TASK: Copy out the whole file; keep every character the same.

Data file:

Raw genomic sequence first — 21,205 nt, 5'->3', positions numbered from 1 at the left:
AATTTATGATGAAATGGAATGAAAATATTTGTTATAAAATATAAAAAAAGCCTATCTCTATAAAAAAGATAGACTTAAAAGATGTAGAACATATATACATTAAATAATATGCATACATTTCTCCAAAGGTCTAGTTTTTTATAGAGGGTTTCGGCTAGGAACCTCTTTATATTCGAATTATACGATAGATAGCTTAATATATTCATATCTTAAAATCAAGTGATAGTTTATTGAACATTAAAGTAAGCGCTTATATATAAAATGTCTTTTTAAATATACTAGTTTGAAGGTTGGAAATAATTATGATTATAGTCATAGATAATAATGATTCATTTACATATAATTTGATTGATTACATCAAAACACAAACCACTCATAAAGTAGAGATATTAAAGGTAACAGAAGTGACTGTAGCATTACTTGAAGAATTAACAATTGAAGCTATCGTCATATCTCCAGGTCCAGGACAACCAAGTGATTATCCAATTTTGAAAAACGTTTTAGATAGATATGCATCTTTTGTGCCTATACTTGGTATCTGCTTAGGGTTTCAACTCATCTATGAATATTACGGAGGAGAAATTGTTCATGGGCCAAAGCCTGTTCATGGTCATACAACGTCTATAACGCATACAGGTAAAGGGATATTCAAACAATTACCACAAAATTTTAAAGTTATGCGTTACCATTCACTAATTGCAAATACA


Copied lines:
Raw genomic sequence first — 21,205 nt, 5'->3', positions numbered from 1 at the left:
AATTTATGATGAAATGGAATGAAAATATTTGTTATAAAATATAAAAAAAGCCTATCTCTATAAAAAAGATAGACTTAAAAGATGTAGAACATATATACATTAAATAATATGCATACATTTCTCCAAAGGTCTAGTTTTTTATAGAGGGTTTCGGCTAGGAACCTCTTTATATTCGAATTATACGATAGATAGCTTAATATATTCATATCTTAAAATCAAGTGATAGTTTATTGAACATTAAAGTAAGCGCTTATATATAAAATGTCTTTTTAAATATACTAGTTTGAAGGTTGGAAATAATTATGATTATAGTCATAGATAATAATGATTCATTTACATATAATTTGATTGATTACATCAAAACACAAACCACTCATAAAGTAGAGATATTAAAGGTAACAGAAGTGACTGTAGCATTACTTGAAGAATTAACAATTGAAGCTATCGTCATATCTCCAGGTCCAGGACAACCAAGTGATTATCCAATTTTGAAAAACGTTTTAGATAGATATGCATCTTTTGTGCCTATACTTGGTATCTGCTTAGGGTTTCAACTCATCTATGAATATTACGGAGGAGAAATTGTTCATGGGCCAAAGCCTGTTCATGGTCATACAACGTCTATAACGCATACAGGTAAAGGGATATTCAAACAATTACCACAAAATTTTAAAGTTATGCGTTACCATTCACTAATTGCAAATACA